Unfortunately, we did not see any movement on the items above. Analytics are still poor, and businesses can't easily provide offers or specials.  The Google Place page information migration to Google+ Local page started in mid 2012, but continues to lag, and alas --  there is no further information as to when this journey will be completed. Unfortunately, business owners will have to keep checking their own local listing frequently to make sure there are no errors until the migration has fully taken place.


What Did We Predict?

The Facebook Nearby upgrade would have the ability to engage its users to see which places or businesses their friends liked or visited, generating a database of results that could be used for local search.

What Actually Happened?

We predicted Graph Search! Nearby became Nearby Places which is a local search tool, encouraging its users to browse categories and search for local places or businesses organized by their friend’s check-ins, likes or even recommendations. Unfortunately, it has low adoption rates. But Graph Search allows users to search for people, places (like restaurants), and things throughout their friends and connections, their “social graph” and from the main search bar. Since everyone’s social graph is different, each person sees unique results. With Facebook’s approximate 128 million daily active users, both of these features have made a significant dent in generating local search volume but have a long way to go to compete with powerhouse Google. Truth be told, we all rather get recommendations from people we know and trust rather than strangers, right?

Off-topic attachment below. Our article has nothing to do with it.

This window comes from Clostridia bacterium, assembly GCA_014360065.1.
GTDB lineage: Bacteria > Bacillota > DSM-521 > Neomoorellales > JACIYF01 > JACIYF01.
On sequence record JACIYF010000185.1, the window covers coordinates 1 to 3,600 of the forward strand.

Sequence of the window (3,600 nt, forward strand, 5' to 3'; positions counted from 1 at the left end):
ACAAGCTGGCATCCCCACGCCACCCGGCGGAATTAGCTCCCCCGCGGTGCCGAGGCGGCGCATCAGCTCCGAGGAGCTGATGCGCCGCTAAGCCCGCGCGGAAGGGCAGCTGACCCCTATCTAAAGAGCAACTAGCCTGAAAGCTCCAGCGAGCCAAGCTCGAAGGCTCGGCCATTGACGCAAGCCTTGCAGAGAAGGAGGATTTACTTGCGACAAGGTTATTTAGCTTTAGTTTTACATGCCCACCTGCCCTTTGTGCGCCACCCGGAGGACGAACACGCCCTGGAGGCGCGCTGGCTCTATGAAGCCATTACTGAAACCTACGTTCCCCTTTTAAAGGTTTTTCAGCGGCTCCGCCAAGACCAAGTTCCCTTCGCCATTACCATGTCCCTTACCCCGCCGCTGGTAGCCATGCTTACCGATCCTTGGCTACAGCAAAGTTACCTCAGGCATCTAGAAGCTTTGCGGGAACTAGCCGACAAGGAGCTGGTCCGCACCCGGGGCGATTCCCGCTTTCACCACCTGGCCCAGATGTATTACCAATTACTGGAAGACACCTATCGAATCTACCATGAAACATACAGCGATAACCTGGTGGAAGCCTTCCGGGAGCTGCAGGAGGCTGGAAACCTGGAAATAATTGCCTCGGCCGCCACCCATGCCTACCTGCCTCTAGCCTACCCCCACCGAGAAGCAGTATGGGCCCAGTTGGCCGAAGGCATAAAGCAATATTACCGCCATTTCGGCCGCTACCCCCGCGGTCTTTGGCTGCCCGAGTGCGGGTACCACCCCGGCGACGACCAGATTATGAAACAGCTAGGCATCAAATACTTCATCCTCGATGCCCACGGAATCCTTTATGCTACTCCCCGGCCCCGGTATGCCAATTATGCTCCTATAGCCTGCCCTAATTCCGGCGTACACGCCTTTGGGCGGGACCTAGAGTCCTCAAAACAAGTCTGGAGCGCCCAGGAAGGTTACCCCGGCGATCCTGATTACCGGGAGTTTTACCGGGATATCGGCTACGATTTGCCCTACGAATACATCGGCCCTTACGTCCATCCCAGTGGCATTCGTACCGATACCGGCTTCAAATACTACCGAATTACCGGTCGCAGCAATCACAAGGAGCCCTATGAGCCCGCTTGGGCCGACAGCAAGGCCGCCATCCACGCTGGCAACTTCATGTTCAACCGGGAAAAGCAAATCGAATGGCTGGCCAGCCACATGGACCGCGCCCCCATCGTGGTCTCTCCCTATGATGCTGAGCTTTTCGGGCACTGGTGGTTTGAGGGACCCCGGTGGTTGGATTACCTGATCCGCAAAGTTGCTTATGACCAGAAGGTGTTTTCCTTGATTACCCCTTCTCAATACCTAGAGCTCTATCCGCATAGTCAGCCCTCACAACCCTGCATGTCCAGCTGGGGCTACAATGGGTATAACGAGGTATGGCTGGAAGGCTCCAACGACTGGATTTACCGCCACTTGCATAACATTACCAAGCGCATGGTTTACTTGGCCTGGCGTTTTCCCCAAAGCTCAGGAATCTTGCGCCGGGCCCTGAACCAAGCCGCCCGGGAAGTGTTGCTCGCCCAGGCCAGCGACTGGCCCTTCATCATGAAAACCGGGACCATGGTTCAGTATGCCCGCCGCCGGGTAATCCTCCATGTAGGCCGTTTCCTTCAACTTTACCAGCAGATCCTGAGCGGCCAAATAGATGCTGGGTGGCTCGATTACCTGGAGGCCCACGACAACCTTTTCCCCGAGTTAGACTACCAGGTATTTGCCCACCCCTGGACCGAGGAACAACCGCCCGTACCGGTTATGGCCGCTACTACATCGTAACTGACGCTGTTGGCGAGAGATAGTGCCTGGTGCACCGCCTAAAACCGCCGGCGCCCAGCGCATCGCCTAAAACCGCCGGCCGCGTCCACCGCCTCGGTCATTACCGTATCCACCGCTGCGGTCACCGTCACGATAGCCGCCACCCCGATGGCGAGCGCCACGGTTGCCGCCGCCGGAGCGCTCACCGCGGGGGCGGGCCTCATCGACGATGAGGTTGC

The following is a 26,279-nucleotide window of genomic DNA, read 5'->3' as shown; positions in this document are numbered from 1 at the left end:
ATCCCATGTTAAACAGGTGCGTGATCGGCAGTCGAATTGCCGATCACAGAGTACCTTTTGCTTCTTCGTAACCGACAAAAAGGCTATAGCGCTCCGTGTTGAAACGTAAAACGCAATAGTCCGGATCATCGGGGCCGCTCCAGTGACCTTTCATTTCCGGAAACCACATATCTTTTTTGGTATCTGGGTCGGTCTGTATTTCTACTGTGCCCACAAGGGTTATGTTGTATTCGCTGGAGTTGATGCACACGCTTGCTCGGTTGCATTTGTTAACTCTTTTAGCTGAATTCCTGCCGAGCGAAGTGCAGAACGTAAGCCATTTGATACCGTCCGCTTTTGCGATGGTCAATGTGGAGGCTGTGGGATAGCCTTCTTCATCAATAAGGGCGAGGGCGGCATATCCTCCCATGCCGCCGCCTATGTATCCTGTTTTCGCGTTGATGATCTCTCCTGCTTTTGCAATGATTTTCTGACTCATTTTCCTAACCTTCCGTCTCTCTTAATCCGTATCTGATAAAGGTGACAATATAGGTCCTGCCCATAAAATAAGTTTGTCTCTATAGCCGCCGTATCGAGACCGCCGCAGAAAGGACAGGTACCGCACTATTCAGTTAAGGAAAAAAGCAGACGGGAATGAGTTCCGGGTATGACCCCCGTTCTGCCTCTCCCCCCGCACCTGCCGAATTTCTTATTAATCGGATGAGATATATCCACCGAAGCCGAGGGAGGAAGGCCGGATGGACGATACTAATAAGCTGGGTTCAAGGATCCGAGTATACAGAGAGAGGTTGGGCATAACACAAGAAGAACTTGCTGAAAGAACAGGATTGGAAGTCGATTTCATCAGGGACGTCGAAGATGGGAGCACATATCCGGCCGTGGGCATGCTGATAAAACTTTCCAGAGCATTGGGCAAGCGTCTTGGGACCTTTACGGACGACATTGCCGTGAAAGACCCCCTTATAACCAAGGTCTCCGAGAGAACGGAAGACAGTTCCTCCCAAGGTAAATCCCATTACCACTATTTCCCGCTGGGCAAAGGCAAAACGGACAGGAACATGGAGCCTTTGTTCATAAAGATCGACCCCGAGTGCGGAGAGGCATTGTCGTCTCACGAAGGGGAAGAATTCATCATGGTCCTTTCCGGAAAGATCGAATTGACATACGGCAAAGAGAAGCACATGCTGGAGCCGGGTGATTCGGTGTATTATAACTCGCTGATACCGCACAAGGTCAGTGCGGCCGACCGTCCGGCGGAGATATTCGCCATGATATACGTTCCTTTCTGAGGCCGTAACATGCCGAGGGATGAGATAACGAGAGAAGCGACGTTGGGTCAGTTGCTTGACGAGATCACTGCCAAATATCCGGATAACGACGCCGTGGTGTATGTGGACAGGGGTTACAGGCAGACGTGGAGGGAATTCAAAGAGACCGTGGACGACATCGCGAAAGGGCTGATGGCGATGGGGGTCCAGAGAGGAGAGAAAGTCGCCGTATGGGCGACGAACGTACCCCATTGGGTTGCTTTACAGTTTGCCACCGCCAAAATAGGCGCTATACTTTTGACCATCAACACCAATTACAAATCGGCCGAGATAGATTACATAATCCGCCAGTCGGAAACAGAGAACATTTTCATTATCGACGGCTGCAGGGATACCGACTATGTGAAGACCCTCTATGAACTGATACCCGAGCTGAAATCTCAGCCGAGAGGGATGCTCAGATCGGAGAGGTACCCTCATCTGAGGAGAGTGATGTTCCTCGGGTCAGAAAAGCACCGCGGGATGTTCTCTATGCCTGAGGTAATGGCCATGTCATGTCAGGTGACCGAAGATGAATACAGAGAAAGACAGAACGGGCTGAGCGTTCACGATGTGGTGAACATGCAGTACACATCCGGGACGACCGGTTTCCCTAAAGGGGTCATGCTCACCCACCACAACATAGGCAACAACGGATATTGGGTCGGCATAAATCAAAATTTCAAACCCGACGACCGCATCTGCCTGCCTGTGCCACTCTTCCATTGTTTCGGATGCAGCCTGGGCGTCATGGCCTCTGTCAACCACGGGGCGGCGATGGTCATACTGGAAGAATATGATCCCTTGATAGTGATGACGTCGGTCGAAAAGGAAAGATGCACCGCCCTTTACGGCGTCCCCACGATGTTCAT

Yelp and Foursquare

What Did We Predict?

Both of these location-based services should take a huge leap forward from just being used by the savvy few (less than 10% of smartphone users) to the mainstream masses. We also rolled the dice and bet that one or both would be acquired by Google, Apple or Facebook.

What Actually Happened?

  • Yelp: Approximately 60% of all searches on Yelp came from mobile devices. In addition, Yelp experienced an impressive 36% increase in its average monthly visitors - 117 million monthly visitors compared to 86 million in 2012. Not exactly a "huge leap", but still a significant increase. We’re not aware of anyone interested in acquiring Yelp just yet.